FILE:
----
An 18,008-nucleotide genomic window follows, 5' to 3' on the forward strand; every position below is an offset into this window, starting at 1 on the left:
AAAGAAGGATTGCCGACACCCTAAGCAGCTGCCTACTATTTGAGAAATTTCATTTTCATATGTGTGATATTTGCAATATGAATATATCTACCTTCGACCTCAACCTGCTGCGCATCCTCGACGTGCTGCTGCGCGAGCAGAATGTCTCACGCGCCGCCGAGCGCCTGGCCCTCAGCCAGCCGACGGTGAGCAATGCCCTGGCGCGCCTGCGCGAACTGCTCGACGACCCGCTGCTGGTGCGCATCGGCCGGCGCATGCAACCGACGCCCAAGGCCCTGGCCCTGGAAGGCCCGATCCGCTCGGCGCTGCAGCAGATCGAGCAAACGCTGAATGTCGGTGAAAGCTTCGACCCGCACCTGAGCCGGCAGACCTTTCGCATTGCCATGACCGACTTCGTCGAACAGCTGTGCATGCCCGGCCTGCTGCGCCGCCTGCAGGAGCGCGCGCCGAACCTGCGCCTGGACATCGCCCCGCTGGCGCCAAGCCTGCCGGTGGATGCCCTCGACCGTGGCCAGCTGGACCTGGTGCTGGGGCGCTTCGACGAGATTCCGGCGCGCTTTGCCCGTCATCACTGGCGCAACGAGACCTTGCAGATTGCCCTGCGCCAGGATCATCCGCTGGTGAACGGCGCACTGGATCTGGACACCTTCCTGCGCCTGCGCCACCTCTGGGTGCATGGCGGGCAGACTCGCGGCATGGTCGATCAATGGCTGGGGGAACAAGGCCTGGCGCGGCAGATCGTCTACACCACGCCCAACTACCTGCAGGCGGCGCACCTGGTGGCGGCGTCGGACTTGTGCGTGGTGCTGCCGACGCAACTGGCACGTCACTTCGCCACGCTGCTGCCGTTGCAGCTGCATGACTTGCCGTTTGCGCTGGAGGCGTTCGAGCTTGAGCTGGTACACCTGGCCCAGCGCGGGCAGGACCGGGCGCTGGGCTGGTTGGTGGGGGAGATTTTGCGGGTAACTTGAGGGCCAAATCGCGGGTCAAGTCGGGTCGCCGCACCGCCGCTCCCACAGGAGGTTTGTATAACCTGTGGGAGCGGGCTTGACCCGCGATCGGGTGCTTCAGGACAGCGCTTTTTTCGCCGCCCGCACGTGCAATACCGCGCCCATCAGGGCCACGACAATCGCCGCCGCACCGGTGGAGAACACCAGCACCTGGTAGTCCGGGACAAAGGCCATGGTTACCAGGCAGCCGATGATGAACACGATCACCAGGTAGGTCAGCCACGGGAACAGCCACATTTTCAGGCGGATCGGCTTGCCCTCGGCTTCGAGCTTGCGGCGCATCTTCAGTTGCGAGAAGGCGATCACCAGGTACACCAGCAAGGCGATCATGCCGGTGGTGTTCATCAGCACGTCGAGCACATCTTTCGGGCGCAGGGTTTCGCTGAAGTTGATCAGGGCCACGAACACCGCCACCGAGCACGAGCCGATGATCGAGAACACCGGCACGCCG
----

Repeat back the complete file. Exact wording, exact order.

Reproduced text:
An 18,008-nucleotide genomic window follows, 5' to 3' on the forward strand; every position below is an offset into this window, starting at 1 on the left:
AAAGAAGGATTGCCGACACCCTAAGCAGCTGCCTACTATTTGAGAAATTTCATTTTCATATGTGTGATATTTGCAATATGAATATATCTACCTTCGACCTCAACCTGCTGCGCATCCTCGACGTGCTGCTGCGCGAGCAGAATGTCTCACGCGCCGCCGAGCGCCTGGCCCTCAGCCAGCCGACGGTGAGCAATGCCCTGGCGCGCCTGCGCGAACTGCTCGACGACCCGCTGCTGGTGCGCATCGGCCGGCGCATGCAACCGACGCCCAAGGCCCTGGCCCTGGAAGGCCCGATCCGCTCGGCGCTGCAGCAGATCGAGCAAACGCTGAATGTCGGTGAAAGCTTCGACCCGCACCTGAGCCGGCAGACCTTTCGCATTGCCATGACCGACTTCGTCGAACAGCTGTGCATGCCCGGCCTGCTGCGCCGCCTGCAGGAGCGCGCGCCGAACCTGCGCCTGGACATCGCCCCGCTGGCGCCAAGCCTGCCGGTGGATGCCCTCGACCGTGGCCAGCTGGACCTGGTGCTGGGGCGCTTCGACGAGATTCCGGCGCGCTTTGCCCGTCATCACTGGCGCAACGAGACCTTGCAGATTGCCCTGCGCCAGGATCATCCGCTGGTGAACGGCGCACTGGATCTGGACACCTTCCTGCGCCTGCGCCACCTCTGGGTGCATGGCGGGCAGACTCGCGGCATGGTCGATCAATGGCTGGGGGAACAAGGCCTGGCGCGGCAGATCGTCTACACCACGCCCAACTACCTGCAGGCGGCGCACCTGGTGGCGGCGTCGGACTTGTGCGTGGTGCTGCCGACGCAACTGGCACGTCACTTCGCCACGCTGCTGCCGTTGCAGCTGCATGACTTGCCGTTTGCGCTGGAGGCGTTCGAGCTTGAGCTGGTACACCTGGCCCAGCGCGGGCAGGACCGGGCGCTGGGCTGGTTGGTGGGGGAGATTTTGCGGGTAACTTGAGGGCCAAATCGCGGGTCAAGTCGGGTCGCCGCACCGCCGCTCCCACAGGAGGTTTGTATAACCTGTGGGAGCGGGCTTGACCCGCGATCGGGTGCTTCAGGACAGCGCTTTTTTCGCCGCCCGCACGTGCAATACCGCGCCCATCAGGGCCACGACAATCGCCGCCGCACCGGTGGAGAACACCAGCACCTGGTAGTCCGGGACAAAGGCCATGGTTACCAGGCAGCCGATGATGAACACGATCACCAGGTAGGTCAGCCACGGGAACAGCCACATTTTCAGGCGGATCGGCTTGCCCTCGGCTTCGAGCTTGCGGCGCATCTTCAGTTGCGAGAAGGCGATCACCAGGTACACCAGCAAGGCGATCATGCCGGTGGTGTTCATCAGCACGTCGAGCACATCTTTCGGGCGCAGGGTTTCGCTGAAGTTGATCAGGGCCACGAACACCGCCACCGAGCACGAGCCGATGATCGAGAACACCGGCACGCCG